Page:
Dr. Herbert S. Wilf, Thomas A. Scott Emeritus Professor of Mathematics, died at the age of 80 from a progressive neuromuscular disease on January 7, 2012.
Dr. Wilf was an innovative mathematics researcher, teacher, writer and journal editor. He was the author of six books and more than 160 research articles. From the 1950s, he was a pioneer in the mathematical programming of early computers, beginning with his work at Nuclear Development Associates, which led to his book Mathematical Methods for Digital Computers, written with A. Ralston. From 1959 to 1962, he taught at the University of Illinois. His early work focused on numerical analysis and complex analysis, and led to numerous research papers as well as a textbook, Mathematics for the Physical Sciences.
Dr. Wilf taught at the University of Pennsylvania from 1962 until his retirement in 2008. For him, teaching and research were deeply intertwined, and he was recognized throughout his career for exemplary teaching. In 1973 he received the Lindback Award for Distinguished Teaching. In 1996 he received the Deborah and Franklin Tepper Haimo Award for distinguished teaching of mathematics, from the Mathematical Association of America.
In the 1960s, Dr. Wilf became interested in the newly developing field of combinatorial analysis. He wrote fundamental research papers, forming the foundation of today's work in discrete mathematics with its applications to computer algorithms and its close interconnections with the mathematical fields of algebra and probability theory. He did path-breaking work with D. Zeilberger of Rutgers on a theory of computerized proofs for combinatorial identities. For this work they were awarded the Leroy P. Steele Prize of the American Mathematical Society for Seminal Contributions to Research in 1998. Overall, he contributed over 135 papers in combinatorics and wrote four influential books, including generating functionology and A = B, the latter with M. Petkovsek and D. Zeilberger. In 2004 he was awarded the Euler Medal for Lifetime Contributions by the Institute for Combinatorics and its Applications. He supervised 26 PhD students in combinatorics at Penn.
Dr. Wilf was a pioneer advocate of the open electronic publishing of books and journals. Many of his books are available for free download on his webpage, math.upenn.edu/~wilf, which registered 350,000 downloads last year. He co-founded two major journals, The Journal of Algorithms in 1980 with D. Knuth, and The Electronic Journal of Combinatorics in 1994 with N. Calkin. From 1987 to 1992 he also served as editor-in-chief of The American Mathematical Monthly, a leading journal that aims for expository and readable dissemination of mathematical work for teachers and researchers. Dr. Wilf spoke widely at colleges, universities, and mathematics conferences throughout the world. He was an avid amateur pilot, and often flew himself to these occasions in his private plane.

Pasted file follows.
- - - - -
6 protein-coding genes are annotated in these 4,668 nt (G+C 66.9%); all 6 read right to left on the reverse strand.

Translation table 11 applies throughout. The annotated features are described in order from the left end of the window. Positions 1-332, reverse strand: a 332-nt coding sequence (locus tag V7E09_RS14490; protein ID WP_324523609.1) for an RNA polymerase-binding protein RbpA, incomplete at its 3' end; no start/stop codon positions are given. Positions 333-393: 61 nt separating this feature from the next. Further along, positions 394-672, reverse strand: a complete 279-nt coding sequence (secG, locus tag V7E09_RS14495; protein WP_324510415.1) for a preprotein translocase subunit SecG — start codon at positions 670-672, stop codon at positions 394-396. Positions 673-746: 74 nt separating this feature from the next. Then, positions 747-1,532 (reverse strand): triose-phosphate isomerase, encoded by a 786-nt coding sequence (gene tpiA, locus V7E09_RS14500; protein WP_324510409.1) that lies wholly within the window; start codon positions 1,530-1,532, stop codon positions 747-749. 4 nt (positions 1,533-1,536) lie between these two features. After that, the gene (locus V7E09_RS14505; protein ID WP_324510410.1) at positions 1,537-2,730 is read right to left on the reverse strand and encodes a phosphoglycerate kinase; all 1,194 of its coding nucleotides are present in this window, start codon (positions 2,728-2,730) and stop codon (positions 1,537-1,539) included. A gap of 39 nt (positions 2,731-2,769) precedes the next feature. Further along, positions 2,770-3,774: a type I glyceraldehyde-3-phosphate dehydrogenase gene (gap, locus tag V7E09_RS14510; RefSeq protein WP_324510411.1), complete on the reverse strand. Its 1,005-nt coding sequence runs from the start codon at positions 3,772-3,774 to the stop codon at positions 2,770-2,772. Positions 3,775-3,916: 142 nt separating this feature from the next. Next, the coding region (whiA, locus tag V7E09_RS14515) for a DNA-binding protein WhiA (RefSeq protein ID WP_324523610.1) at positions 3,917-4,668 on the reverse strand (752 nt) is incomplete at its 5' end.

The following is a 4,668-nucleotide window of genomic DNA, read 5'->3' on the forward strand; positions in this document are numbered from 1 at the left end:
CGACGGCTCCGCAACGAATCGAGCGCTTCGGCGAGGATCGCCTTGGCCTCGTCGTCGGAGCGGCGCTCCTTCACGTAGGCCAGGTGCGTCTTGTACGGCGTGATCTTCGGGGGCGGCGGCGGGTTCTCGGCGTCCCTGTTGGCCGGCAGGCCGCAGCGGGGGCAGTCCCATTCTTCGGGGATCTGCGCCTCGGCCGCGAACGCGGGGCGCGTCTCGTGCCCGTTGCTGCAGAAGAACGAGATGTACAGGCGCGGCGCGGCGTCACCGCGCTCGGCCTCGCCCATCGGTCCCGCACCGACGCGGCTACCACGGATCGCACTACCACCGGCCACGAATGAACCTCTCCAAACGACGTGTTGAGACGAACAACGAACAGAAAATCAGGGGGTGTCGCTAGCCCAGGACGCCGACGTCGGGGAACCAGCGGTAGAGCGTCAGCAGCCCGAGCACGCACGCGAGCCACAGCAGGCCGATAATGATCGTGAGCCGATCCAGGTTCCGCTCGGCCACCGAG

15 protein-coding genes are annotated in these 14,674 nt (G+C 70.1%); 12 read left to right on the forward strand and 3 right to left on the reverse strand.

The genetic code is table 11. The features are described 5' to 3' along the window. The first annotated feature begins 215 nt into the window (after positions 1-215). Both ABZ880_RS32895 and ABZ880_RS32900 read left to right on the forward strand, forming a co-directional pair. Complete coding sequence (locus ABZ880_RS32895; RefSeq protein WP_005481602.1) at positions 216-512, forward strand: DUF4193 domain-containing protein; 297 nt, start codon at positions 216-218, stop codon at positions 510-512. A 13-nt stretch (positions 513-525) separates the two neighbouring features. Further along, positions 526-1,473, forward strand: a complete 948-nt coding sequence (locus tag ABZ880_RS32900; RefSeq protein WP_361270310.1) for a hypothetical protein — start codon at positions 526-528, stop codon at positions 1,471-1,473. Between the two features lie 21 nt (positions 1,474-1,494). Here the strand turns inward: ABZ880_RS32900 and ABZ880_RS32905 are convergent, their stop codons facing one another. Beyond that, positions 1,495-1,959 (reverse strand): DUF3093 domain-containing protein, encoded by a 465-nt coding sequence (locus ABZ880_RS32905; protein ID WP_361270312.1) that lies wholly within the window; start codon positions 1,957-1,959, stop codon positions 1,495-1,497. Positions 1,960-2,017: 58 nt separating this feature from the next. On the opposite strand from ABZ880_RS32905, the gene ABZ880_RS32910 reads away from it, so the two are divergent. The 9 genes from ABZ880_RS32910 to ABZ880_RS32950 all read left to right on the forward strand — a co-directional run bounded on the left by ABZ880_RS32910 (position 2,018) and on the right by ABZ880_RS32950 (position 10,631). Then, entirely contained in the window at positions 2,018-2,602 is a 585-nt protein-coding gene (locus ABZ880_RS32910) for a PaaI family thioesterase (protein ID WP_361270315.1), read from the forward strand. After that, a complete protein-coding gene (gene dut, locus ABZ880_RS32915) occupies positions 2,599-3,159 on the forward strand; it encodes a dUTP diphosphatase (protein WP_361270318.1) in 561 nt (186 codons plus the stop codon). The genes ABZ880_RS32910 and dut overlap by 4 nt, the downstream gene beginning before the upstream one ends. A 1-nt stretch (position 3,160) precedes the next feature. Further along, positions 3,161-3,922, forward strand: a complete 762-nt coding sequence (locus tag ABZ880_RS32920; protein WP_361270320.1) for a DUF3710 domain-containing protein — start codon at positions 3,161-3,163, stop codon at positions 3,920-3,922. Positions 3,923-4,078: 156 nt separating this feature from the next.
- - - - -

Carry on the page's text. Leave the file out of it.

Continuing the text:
Over his long career, Dr. Wilf co-authored research papers with more than 60 mathematicians. His final papers were as influential as his early ones, including "There's plenty of time for evolution" with W. Ewens, which appeared in the Proceedings of the National Academy of Sciences in 2010. Dr. Wilf's wit shone through in some of his whimsical paper-titles, such as "The 'Snake Oil' method for proving combinatorial methods," and in his appreciation of articles written about his work such as B. Cipra's "How the Grinch stole mathematics."
Dr. Wilf was born on June 13, 1931 in Philadelphia. He received a BS from MIT in 1952, and a PhD from Columbia in 1958, both in mathematics. He is survived by his wife of 59 years, Ruth Tumen Wilf; a daughter, Susan; two sons, David and Peter; and six grandchildren.
Donations to establish an award recognizing outstanding student achievement may
be sent to: Herbert S. Wilf Award Fund, Department of Mathematics, University of
Pennsylvania, 209 33rd Street, Philadelphia, PA 19104-6395.